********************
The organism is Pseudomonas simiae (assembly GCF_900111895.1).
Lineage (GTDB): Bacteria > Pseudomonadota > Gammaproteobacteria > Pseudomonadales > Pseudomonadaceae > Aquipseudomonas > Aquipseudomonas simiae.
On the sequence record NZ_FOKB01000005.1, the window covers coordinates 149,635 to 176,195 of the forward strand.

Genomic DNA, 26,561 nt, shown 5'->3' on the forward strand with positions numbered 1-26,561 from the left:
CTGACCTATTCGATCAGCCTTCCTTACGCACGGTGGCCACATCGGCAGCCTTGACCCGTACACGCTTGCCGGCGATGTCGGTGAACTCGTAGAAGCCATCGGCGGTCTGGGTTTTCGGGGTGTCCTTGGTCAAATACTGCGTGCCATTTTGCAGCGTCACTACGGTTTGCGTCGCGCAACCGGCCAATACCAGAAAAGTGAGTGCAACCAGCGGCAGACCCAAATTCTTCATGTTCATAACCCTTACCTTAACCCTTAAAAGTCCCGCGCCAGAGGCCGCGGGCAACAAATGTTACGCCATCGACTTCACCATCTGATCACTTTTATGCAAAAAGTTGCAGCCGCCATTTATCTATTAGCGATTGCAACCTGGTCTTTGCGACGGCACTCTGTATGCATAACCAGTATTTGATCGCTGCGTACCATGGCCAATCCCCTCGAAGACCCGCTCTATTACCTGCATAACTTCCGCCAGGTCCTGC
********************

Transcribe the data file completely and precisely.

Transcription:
The organism is Pseudomonas simiae (assembly GCF_900111895.1).
Lineage (GTDB): Bacteria > Pseudomonadota > Gammaproteobacteria > Pseudomonadales > Pseudomonadaceae > Aquipseudomonas > Aquipseudomonas simiae.
On the sequence record NZ_FOKB01000005.1, the window covers coordinates 149,635 to 176,195 of the forward strand.

Genomic DNA, 26,561 nt, shown 5'->3' on the forward strand with positions numbered 1-26,561 from the left:
CTGACCTATTCGATCAGCCTTCCTTACGCACGGTGGCCACATCGGCAGCCTTGACCCGTACACGCTTGCCGGCGATGTCGGTGAACTCGTAGAAGCCATCGGCGGTCTGGGTTTTCGGGGTGTCCTTGGTCAAATACTGCGTGCCATTTTGCAGCGTCACTACGGTTTGCGTCGCGCAACCGGCCAATACCAGAAAAGTGAGTGCAACCAGCGGCAGACCCAAATTCTTCATGTTCATAACCCTTACCTTAACCCTTAAAAGTCCCGCGCCAGAGGCCGCGGGCAACAAATGTTACGCCATCGACTTCACCATCTGATCACTTTTATGCAAAAAGTTGCAGCCGCCATTTATCTATTAGCGATTGCAACCTGGTCTTTGCGACGGCACTCTGTATGCATAACCAGTATTTGATCGCTGCGTACCATGGCCAATCCCCTCGAAGACCCGCTCTATTACCTGCATAACTTCCGCCAGGTCCTGC